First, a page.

Bounce Angle for a Super-ball

By Niko Pearson and Kristin Kozlowski

Abstract: Through this exploration we will be looking at what makes the best super-ball. A good super-ball should be able to conserve energy after its bounce. The best super-ball is called the Wham-O invented by Norman Stingley in 1965 and was made of Zectron, and can conserve up to 93% of its kinetic energy. We will be focusing on sizes and densities and their relation to a super-ball's bounce. Hopefully we will end up one step closer to answering the age old question of "what makes the best super-ball?"

superballs_full.jpg
Subject Author Replies Views Last Message
Halfway Point pasquinit pasquinit 0 49 Nov 29, 2009 by pasquinit pasquinit

Guiding Question

How do angle dropped, size, and density affect the bounce of a super-ball?

Hypothesis/Prediction

Angle dropped- The more vertical the angle of the drop, the higher the ball will bounce, and the smaller the distance the ball will move horizontally
Size- Size will have no significant effect on the bounce of the ball.
Density- The denser the ball the higher/further horizontally the ball will bounce.

Experimental Procedure

1. Collect any number, in this case, four bouncy balls of various sizes. Find the mass and volume of each ball.
*Vsphere = 4/3pi *r²
2. Now collect the density of each ball.
* Density = mass/volume
3. After you've done this take a high speed camera and set it up so that you can record the ball drop. (You should set up a meter in the background so you can measure how high the ball bounces).
*We suggest that you do a close up shot (so you have a close-up view of the bounce) and once farther back so you can analyze the height of the ball.
4. After capturing a bounce upload the video into loggerpro and plot points as the ball is descending and bouncing up. (If using a high-speed camera you will need to make a new calculated column of real time: Real Time = Time*30/420(or number of frames per second)). Now your graph should have a V-like shape.
5. Now you will take the slope of each side of the graph (the part where the ball's descending and the bounce-back). To be more accurate you will take to slope in chunks of points rather than one piece. The chunks should be equally spaced.
6. Now find the amount of kinetic energy conserved KE=1/2mv². To do this you will find the kinetic energy of one point on the descending side and the opposite point on the rebounding side. To find energy conserved, or percent difference, you will do ((KEdrop - KErebound)/KEdrop *100). This will tell you how much energy is conserved and from here you will discover which superball will conserve the most energy.

Experiment

Big Blue
Big_Blue_Graph.JPG

Medium Green
Med_Green.JPG


Small Multi-color
small_multicolor.JPG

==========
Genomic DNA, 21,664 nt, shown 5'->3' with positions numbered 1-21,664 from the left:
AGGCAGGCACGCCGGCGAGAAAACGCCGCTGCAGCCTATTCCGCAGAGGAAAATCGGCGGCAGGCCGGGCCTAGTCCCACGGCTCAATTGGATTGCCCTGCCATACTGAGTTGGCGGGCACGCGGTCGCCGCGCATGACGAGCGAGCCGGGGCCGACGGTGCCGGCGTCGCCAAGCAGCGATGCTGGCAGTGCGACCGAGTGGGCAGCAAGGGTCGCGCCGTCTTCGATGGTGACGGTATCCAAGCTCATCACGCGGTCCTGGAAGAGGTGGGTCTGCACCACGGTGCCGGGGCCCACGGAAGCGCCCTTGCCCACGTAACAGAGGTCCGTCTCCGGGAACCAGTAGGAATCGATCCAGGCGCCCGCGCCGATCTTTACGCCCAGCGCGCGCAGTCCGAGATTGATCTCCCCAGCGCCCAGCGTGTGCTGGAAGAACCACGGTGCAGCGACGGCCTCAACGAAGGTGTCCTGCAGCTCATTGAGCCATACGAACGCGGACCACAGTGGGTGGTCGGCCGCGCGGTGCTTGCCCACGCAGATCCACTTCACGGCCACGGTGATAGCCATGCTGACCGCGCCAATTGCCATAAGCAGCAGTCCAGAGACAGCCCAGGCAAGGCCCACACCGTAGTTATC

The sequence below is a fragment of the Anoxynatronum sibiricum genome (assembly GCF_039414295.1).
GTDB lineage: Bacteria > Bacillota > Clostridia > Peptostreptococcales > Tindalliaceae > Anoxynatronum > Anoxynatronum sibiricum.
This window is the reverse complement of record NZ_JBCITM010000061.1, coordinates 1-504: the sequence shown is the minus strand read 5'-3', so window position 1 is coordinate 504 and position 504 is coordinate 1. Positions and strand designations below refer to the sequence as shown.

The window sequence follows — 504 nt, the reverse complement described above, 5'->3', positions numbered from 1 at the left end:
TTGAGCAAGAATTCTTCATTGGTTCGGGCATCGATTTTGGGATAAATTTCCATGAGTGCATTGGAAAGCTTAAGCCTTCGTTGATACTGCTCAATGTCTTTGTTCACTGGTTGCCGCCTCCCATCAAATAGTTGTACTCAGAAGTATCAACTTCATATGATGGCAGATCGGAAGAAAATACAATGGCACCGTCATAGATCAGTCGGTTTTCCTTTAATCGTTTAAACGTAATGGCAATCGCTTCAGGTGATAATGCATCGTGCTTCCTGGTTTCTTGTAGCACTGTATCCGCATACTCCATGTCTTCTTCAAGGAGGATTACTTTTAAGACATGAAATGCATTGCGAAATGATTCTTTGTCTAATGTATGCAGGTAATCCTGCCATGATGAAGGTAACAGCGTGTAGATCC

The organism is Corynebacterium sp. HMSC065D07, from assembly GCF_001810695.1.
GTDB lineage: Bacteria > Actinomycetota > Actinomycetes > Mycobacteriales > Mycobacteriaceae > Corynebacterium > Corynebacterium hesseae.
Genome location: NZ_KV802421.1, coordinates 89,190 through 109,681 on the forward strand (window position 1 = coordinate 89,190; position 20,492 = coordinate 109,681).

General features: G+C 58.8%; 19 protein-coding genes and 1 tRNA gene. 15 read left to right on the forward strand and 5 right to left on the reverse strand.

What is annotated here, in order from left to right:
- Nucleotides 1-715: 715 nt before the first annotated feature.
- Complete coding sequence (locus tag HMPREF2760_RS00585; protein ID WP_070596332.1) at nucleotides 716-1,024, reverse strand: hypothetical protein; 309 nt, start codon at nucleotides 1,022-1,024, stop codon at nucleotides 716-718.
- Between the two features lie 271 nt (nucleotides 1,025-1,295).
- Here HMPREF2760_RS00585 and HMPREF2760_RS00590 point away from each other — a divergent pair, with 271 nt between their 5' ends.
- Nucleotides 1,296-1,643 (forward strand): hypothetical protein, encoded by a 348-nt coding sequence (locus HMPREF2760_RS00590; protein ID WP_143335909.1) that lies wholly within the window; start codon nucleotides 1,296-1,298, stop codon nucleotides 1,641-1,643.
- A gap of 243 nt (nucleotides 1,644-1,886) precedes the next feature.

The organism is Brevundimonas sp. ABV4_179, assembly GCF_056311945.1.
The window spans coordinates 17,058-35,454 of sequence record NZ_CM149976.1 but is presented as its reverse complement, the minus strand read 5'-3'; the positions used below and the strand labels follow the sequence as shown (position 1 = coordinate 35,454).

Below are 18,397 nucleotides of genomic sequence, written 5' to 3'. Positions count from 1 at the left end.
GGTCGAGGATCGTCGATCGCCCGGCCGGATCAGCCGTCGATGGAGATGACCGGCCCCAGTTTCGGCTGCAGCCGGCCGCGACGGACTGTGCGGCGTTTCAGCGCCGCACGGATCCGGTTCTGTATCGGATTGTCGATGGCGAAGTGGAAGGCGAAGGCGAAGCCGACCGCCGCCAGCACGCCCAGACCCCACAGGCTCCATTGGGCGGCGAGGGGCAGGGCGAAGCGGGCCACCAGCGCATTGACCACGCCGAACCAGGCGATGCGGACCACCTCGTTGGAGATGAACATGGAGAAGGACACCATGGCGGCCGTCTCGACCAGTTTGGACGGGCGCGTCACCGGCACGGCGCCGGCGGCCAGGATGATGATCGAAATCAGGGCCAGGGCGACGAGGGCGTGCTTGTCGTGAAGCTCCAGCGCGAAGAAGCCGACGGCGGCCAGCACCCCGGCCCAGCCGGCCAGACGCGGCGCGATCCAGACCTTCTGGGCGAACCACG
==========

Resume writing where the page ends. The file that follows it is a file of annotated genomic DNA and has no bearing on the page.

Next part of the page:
"Basketball" ball


bball.JPG

Data/Analysis

Big Blue
external image x-ms-wmv.png Bounce 1.wmv

Mass of ball: 89.60g
Diameter: 4.8cm
Density: 1.55 g/cm³
Volume: 57.91cm³
Height Dropped: 100cm
KE Lost: 44.67%

Medium Green
Mass of ball: 18.14g
Diameter: 2.5cm
Density: 2.2 g/cm³
Volume: 8.18cm³
Height Dropped: 100cm
KE Lost: 19.62%

Small Multi-color
Mass: 8.87g
Diameter: 1.8cm
Density: 2.91 g/cm³
Volume: 3.05cm³
Height Dropped: 100 cm
KE Lost: 41.77%

"Basket Ball" ball
Mass: 8.34g
Diameter: 1.9cm
Density: 2.32 g/cm³
Volume: 3.59cm³
Height Dropped: 100cm
KE Lost: 55.63%

Results: From our data we discovered that the medium green super-ball was able to conserve the most kinetic energy. We were unable to determine any specific reason for this occurrence other than the fact the ball seemed to be best at reforming its shape after a bounce.

Conclusion

From our experiments we realized that if the balls have similar size the denser ball will conserve the most energy. Once, you take varying size into account however density does not have an effect. We found that out of all four of our super-balls the green one conserved the most energy. This led us to question what makes this the best super-ball? The green ball was the second least dense, and there were no other patterns to indicate what made it perform significantly better. What we do know is that an effective super-ball will conserve a great deal of energy. When a good super-ball comes in contact with a hard surface it will momentarily bend (conforming to the shape of the ground), but will immediately regain its shape, causing it to bounce back up. This is why a bag of sand wont bounce, it just hits the ground and takes the shape of what it lands on, it has no ability to rebound. This is why the basketball lost the most kinetic energy, it was squishier; therefore less able to rebound from its impact with the ground.

This experiment would have been more effective if we could have more accurately measured the dimensions of the super-balls. Knowing the composition of the super-balls that we used would have also been very helpful (The fewer the variables there are, the better). Knowing the composition would've given us better insight into why our green super-ball only lost 19.62% of its KE.

We were unable to address angle dropped, or the effect of height dropped due to time constraints. We wanted to focus more on the analysis of the data we already had.

SourcesProvide
Super-ball History (Wham-O)

Acknowledgments

Thank the people who have helped you complete this exploration.

Additional information on these sections can be found on the inquiry model page.